Tips for Beating the Job-Search Blues Resources

How tough is looking for a job? Tough enough that U.S. News & World Report writer Laura McMullen compares the process to being a down-and-out boxer expecting to be beaten. That tough.

McMullen uses that metaphor in “How to Overcome Job-Search Misery,” an informative post brimming with good advice from San Diego-based psychologist David Reiss and career expert Lea McLeod. As Reiss says, getting overly discouraged about your lack of success landing job interviews and offers can push you into a self-defeating cycle: You get bummed because your search is leading nowhere, and then you perform worse with your search.

What should you do? Reiss’ first two tips are to “have fun” and “vent.” If you love going to the movies or having dinner with friends, don’t deprive yourself of those joys, and if you’re upset about hiring managers not getting back to you or making you feel small, channel your anger into something positive, like exercise.

The next couple of suggests come from McLeod — author of the email newsletter called 21 Days to Peace at Work — and they’re somewhat similar and totally valuable: “get some perspective” and “seek support.” The job-search process isn’t supposedĀ to be quick, and by nature, it involves putting yourself out there and opening yourself up for rejection. It helps to keep this in mind, just as it pays to find a friend or family member who can be “objective but compassionate” and help you work through your ups and downs. This person might even lend a hand with mock interviews.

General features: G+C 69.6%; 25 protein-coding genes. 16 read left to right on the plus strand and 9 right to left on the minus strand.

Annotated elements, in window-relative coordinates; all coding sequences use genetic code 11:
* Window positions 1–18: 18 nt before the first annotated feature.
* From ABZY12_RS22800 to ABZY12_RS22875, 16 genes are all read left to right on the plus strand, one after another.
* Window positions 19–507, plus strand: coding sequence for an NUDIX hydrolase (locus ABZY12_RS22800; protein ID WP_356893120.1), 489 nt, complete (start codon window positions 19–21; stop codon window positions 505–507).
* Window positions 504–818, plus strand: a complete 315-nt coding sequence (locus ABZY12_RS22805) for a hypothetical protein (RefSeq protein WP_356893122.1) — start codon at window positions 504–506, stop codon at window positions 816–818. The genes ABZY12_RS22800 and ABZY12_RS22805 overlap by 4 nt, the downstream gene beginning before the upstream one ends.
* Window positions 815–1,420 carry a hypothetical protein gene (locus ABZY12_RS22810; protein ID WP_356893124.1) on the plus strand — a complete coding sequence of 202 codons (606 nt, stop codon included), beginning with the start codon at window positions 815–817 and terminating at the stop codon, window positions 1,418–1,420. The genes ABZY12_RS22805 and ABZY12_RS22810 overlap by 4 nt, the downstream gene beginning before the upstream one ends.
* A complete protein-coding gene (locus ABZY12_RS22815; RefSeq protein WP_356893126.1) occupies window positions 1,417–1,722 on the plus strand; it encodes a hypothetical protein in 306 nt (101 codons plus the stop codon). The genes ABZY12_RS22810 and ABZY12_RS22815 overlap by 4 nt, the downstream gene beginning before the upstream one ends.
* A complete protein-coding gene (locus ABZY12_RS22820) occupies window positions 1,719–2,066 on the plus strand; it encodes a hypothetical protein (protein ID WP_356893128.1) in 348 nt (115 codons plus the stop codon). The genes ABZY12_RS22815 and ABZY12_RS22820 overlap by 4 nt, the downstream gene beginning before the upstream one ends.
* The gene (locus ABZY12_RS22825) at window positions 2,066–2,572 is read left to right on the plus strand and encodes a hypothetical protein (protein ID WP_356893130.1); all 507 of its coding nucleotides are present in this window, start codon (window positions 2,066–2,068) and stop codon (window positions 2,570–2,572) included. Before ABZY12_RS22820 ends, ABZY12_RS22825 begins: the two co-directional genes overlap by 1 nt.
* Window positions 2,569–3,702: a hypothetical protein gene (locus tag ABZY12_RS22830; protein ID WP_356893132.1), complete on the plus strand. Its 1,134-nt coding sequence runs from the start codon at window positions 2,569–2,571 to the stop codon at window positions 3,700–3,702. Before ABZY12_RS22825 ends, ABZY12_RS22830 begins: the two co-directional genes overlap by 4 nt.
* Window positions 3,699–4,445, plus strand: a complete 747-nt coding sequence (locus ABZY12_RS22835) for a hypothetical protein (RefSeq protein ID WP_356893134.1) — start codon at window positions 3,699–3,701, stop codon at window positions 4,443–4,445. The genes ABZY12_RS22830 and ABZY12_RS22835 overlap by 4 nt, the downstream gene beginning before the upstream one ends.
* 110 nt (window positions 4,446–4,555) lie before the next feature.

Often, struggles on the job-search front are made worse by lack of money, and on that note, McLeod suggests looking for part-time work. This can be contact work or a temp job; McLeod’s main piece of advice here is to “have it be something that gives you a focus for your energy other than your job search.”

Finally, McLeod suggests you use your malaise as an opportunity to “change your strategy.” If you’re simply scrolling through job listingsĀ and applying for gigs you never hear back on, try adopting McLeod’s “stop applying, start targeting” mantra and networking your way into companies you’d like to work for. This, too, can be a lengthy process, but as you take advantage of connections and convince people to meet your for coffee or chat on the phone, you’ll start to hear the word “yes,” which can be a major morale boost.

Networking has been proven to be more effective than going through online application systems, so the more people you get to know, the closer you’ll get to ending your search and waving goodbye to those job-search blues. At least until the next time.


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